Monday’s meeting was called by Leslie to discuss the ongoing massive health alert, announced first on Feb. 27 after six cases of hepatitis C were linked to the Shadow Lane facility. Last week, health district officials announced a seventh case of hepatitis C, this one involving a 2006 patient at the Desert Shadow Endoscopy Center, an affiliated Las Vegas clinic.
Health officials believe transmission occurred when nurse anesthetists reused syringes on infected patients, contaminating vials of medication that were shared by multiple patients.
The Southern Nevada Health District has mailed more than 40,000 letters to patients of the Endoscopy Center, urging them to be tested for hepatitis and HIV, the virus that causes AIDS.
Federal and state law enforcement officials have opened a criminal investigation.
At least a dozen attorneys attended Monday’s hearing, including Robert Eglet, who represents nearly 90 clinic patients who have tested positive for hepatitis or HIV.
As of Monday, Eglet said, his office represents 3,250 clients who have had procedures done at the Endoscopy Center and affiliated clinics.
"These are not junkies,” Eglet said of clients who have tested positive. "These are grandmothers, mothers and fathers. They do not have tattoos and they were not at high risk. A great majority of them had blood tests before going to the center.”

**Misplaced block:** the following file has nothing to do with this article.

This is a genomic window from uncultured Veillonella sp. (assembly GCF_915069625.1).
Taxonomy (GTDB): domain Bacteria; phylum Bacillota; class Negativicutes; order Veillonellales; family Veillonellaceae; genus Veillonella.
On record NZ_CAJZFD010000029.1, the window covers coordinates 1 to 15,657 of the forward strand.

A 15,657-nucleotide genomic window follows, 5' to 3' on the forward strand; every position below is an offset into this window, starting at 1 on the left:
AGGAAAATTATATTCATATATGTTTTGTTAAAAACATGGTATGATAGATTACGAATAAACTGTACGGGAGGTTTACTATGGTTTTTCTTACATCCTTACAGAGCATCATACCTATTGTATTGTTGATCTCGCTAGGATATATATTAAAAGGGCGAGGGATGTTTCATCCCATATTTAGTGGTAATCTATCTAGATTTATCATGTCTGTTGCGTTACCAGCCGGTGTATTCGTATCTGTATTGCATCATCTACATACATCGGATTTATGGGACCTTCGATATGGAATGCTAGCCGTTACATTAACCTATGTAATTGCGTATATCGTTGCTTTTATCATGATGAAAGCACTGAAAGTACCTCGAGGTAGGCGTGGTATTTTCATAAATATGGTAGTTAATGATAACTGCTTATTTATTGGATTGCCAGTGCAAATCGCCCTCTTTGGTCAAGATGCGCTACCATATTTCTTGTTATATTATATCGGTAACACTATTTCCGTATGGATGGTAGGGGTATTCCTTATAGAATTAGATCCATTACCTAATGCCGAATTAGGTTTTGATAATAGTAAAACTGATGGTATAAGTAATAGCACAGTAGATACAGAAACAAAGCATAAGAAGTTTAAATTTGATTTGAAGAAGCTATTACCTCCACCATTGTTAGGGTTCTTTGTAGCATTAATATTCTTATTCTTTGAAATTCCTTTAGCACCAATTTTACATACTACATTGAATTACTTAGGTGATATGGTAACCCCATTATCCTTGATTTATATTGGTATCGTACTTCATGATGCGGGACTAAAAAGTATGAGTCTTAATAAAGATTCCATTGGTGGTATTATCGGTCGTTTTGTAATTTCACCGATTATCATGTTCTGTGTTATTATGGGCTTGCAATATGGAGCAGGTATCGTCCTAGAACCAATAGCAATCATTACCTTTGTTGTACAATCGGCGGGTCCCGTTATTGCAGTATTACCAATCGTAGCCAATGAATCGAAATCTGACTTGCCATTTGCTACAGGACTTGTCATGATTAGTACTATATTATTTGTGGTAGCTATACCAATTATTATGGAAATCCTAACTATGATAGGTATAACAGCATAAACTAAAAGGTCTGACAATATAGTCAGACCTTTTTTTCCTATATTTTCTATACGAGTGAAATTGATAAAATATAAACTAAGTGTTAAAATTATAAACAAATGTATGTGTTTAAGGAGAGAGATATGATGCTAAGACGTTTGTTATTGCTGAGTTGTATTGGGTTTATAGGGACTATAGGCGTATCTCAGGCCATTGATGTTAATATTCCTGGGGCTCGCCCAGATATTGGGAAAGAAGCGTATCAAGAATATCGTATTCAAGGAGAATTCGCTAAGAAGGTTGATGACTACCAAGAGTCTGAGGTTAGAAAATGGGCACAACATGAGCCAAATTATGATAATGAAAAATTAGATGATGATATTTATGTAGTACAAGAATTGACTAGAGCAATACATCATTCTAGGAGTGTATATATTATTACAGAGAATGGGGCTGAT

Eglet said his office is currently working with other attorneys in Las Vegas to put together a matrix to identify any potential clusters.
Gibbons spoke during the hearing from Carson City, saying the crisis "has challenged the faith" of Nevadans in city, county and state governments, as well as the state’s health care system. One of his goals, he said, is to restore trust.
He said the state Department of Health and Human Services has reimbursed the Southern Nevada Health District about $190,000 to cover costs of mailing the 40,000 notifications and for setting up a hot-line for patients to call for information.
Gibbons’ comments were followed by those of Eveyln McKnight, who was one of 99 people to contract the blood-borne disease after undergoing chemotherapy treatment at a Nebraska cancer center.
McKnight was asked by lawmakers to come to Nevada to share her experiences.
"No American should receive a letter like this,” said McKnight, who has started the advocacy organization Hepatitis Outbreaks National Organization for Reform.
The organization and others are calling for a congressional hearing on the issue.
"One needle. One syringe. One vial. Only once and only for me. … It’s that simple,” McKnight said about how to prevent such a situation from occurring again.
Lawmakers on the committee will meet again April 21, where they will discuss legislation that could affect how members of regulatory boards are chosen, how ambulatory surgery centers are accredited and how procedures that physicians perform in their offices can be regulated.
Review-Journal writer Paul Harasim contributed to this report. Contact reporter Annette Wells at firstname.lastname@example.org, or (702) 383-0283.